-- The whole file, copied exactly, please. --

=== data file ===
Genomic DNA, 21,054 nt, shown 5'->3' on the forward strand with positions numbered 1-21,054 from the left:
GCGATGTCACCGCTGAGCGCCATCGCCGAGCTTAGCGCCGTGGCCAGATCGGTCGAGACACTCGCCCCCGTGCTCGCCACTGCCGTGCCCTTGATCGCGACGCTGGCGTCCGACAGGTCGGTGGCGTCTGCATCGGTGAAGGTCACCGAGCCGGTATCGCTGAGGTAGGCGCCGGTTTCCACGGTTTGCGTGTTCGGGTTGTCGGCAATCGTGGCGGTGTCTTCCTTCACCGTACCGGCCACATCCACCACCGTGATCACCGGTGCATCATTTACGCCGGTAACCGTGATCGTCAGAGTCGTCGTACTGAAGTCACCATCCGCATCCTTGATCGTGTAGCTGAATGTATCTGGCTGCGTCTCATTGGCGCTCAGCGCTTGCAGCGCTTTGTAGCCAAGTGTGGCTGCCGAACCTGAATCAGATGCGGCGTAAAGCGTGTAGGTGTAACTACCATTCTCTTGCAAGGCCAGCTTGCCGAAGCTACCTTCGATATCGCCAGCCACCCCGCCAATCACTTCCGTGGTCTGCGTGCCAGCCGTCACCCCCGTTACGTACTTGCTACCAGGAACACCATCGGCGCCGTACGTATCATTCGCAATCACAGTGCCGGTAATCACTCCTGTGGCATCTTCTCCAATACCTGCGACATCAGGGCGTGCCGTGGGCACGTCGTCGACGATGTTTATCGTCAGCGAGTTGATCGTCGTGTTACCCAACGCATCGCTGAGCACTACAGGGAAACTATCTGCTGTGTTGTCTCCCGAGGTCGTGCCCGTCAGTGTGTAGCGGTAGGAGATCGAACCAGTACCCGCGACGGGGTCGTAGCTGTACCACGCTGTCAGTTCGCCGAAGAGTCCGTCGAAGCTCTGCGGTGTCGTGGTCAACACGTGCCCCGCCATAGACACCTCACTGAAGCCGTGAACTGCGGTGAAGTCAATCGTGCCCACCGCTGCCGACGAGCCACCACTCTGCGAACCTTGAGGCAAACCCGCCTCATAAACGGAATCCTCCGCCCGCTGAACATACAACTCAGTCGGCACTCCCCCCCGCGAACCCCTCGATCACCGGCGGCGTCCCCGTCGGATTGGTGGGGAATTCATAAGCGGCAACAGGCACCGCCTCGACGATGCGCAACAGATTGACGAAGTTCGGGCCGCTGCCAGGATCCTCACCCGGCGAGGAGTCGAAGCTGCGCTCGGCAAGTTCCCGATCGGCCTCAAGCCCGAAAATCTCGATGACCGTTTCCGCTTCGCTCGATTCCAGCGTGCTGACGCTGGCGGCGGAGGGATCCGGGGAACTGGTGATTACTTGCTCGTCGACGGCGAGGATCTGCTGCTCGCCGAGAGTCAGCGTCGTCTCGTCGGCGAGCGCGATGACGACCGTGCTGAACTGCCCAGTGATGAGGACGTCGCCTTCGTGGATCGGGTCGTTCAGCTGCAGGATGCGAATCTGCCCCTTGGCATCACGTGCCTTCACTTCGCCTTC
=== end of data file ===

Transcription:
Genomic DNA, 21,054 nt, shown 5'->3' on the forward strand with positions numbered 1-21,054 from the left:
GCGATGTCACCGCTGAGCGCCATCGCCGAGCTTAGCGCCGTGGCCAGATCGGTCGAGACACTCGCCCCCGTGCTCGCCACTGCCGTGCCCTTGATCGCGACGCTGGCGTCCGACAGGTCGGTGGCGTCTGCATCGGTGAAGGTCACCGAGCCGGTATCGCTGAGGTAGGCGCCGGTTTCCACGGTTTGCGTGTTCGGGTTGTCGGCAATCGTGGCGGTGTCTTCCTTCACCGTACCGGCCACATCCACCACCGTGATCACCGGTGCATCATTTACGCCGGTAACCGTGATCGTCAGAGTCGTCGTACTGAAGTCACCATCCGCATCCTTGATCGTGTAGCTGAATGTATCTGGCTGCGTCTCATTGGCGCTCAGCGCTTGCAGCGCTTTGTAGCCAAGTGTGGCTGCCGAACCTGAATCAGATGCGGCGTAAAGCGTGTAGGTGTAACTACCATTCTCTTGCAAGGCCAGCTTGCCGAAGCTACCTTCGATATCGCCAGCCACCCCGCCAATCACTTCCGTGGTCTGCGTGCCAGCCGTCACCCCCGTTACGTACTTGCTACCAGGAACACCATCGGCGCCGTACGTATCATTCGCAATCACAGTGCCGGTAATCACTCCTGTGGCATCTTCTCCAATACCTGCGACATCAGGGCGTGCCGTGGGCACGTCGTCGACGATGTTTATCGTCAGCGAGTTGATCGTCGTGTTACCCAACGCATCGCTGAGCACTACAGGGAAACTATCTGCTGTGTTGTCTCCCGAGGTCGTGCCCGTCAGTGTGTAGCGGTAGGAGATCGAACCAGTACCCGCGACGGGGTCGTAGCTGTACCACGCTGTCAGTTCGCCGAAGAGTCCGTCGAAGCTCTGCGGTGTCGTGGTCAACACGTGCCCCGCCATAGACACCTCACTGAAGCCGTGAACTGCGGTGAAGTCAATCGTGCCCACCGCTGCCGACGAGCCACCACTCTGCGAACCTTGAGGCAAACCCGCCTCATAAACGGAATCCTCCGCCCGCTGAACATACAACTCAGTCGGCACTCCCCCCCGCGAACCCCTCGATCACCGGCGGCGTCCCCGTCGGATTGGTGGGGAATTCATAAGCGGCAACAGGCACCGCCTCGACGATGCGCAACAGATTGACGAAGTTCGGGCCGCTGCCAGGATCCTCACCCGGCGAGGAGTCGAAGCTGCGCTCGGCAAGTTCCCGATCGGCCTCAAGCCCGAAAATCTCGATGACCGTTTCCGCTTCGCTCGATTCCAGCGTGCTGACGCTGGCGGCGGAGGGATCCGGGGAACTGGTGATTACTTGCTCGTCGACGGCGAGGATCTGCTGCTCGCCGAGAGTCAGCGTCGTCTCGTCGGCGAGCGCGATGACGACCGTGCTGAACTGCCCAGTGATGAGGACGTCGCCTTCGTGGATCGGGTCGTTCAGCTGCAGGATGCGAATCTGCCCCTTGGCATCACGTGCCTTCACTTCGCCTTC